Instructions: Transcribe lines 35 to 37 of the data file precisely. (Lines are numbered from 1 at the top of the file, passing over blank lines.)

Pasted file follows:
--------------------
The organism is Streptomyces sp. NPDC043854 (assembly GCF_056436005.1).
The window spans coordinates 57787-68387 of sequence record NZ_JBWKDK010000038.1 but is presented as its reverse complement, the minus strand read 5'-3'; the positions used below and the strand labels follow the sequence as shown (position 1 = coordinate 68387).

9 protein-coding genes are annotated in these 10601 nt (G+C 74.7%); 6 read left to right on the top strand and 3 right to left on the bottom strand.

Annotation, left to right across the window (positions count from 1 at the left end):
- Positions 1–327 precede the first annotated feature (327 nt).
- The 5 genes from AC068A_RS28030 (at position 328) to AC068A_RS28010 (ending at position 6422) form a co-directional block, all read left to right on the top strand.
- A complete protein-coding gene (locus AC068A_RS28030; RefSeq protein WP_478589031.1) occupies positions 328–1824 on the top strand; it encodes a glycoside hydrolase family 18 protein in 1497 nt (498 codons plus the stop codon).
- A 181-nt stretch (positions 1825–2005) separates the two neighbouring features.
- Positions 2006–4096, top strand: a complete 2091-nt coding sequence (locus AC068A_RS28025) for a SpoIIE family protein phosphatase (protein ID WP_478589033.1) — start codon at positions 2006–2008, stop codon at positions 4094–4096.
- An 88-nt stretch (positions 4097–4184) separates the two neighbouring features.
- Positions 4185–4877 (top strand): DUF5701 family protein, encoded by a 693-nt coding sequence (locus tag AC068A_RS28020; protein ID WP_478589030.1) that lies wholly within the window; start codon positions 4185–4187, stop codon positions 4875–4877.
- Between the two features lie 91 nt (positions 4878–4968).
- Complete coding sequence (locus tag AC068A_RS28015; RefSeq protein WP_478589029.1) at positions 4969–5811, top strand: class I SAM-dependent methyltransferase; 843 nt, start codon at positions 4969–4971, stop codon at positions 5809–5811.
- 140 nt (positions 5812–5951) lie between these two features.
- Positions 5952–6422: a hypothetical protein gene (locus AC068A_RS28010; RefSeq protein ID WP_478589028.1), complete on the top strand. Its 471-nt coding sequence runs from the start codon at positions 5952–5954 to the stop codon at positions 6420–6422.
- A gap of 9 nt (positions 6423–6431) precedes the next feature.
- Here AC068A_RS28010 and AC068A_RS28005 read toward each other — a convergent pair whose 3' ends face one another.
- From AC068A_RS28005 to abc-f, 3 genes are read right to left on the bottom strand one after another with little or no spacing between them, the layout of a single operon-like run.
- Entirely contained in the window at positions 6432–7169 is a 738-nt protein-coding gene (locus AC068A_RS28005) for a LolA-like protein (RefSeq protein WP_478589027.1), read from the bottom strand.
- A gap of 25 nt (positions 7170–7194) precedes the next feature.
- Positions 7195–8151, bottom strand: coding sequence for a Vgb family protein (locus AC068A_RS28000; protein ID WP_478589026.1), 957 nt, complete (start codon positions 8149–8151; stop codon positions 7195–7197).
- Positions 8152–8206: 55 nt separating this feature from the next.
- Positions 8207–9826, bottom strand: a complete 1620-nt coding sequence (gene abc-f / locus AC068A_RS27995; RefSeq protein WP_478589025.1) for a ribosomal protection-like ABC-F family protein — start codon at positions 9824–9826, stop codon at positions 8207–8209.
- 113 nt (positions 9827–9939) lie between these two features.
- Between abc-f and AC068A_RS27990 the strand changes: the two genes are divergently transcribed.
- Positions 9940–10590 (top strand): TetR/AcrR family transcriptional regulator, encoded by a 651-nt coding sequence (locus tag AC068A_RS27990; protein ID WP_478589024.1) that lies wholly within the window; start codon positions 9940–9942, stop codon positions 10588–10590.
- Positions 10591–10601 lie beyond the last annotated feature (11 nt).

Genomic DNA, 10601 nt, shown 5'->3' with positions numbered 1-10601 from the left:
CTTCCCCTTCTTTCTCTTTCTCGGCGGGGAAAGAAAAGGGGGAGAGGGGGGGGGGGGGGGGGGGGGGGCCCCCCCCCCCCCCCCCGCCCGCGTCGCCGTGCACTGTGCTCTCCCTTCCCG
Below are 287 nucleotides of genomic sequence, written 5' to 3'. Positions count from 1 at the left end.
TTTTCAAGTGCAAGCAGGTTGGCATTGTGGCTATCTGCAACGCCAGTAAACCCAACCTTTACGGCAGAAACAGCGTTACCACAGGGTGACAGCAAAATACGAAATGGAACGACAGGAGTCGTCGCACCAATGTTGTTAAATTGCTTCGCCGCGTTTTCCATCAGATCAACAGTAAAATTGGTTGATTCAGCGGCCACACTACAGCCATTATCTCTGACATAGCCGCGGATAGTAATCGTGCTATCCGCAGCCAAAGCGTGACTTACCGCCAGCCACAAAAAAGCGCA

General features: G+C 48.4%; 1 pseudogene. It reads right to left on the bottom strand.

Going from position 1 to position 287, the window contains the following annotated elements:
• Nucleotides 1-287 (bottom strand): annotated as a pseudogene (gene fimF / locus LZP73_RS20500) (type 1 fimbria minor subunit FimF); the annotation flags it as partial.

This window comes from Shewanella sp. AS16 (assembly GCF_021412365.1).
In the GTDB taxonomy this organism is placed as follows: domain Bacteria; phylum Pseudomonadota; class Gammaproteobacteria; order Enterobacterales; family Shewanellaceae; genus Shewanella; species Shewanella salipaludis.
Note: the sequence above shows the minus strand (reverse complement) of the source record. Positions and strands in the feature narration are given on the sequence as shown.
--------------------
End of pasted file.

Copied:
This window comes from Shewanella sp. AS16 (assembly GCF_021412365.1).
In the GTDB taxonomy this organism is placed as follows: domain Bacteria; phylum Pseudomonadota; class Gammaproteobacteria; order Enterobacterales; family Shewanellaceae; genus Shewanella; species Shewanella salipaludis.
Note: the sequence above shows the minus strand (reverse complement) of the source record. Positions and strands in the feature narration are given on the sequence as shown.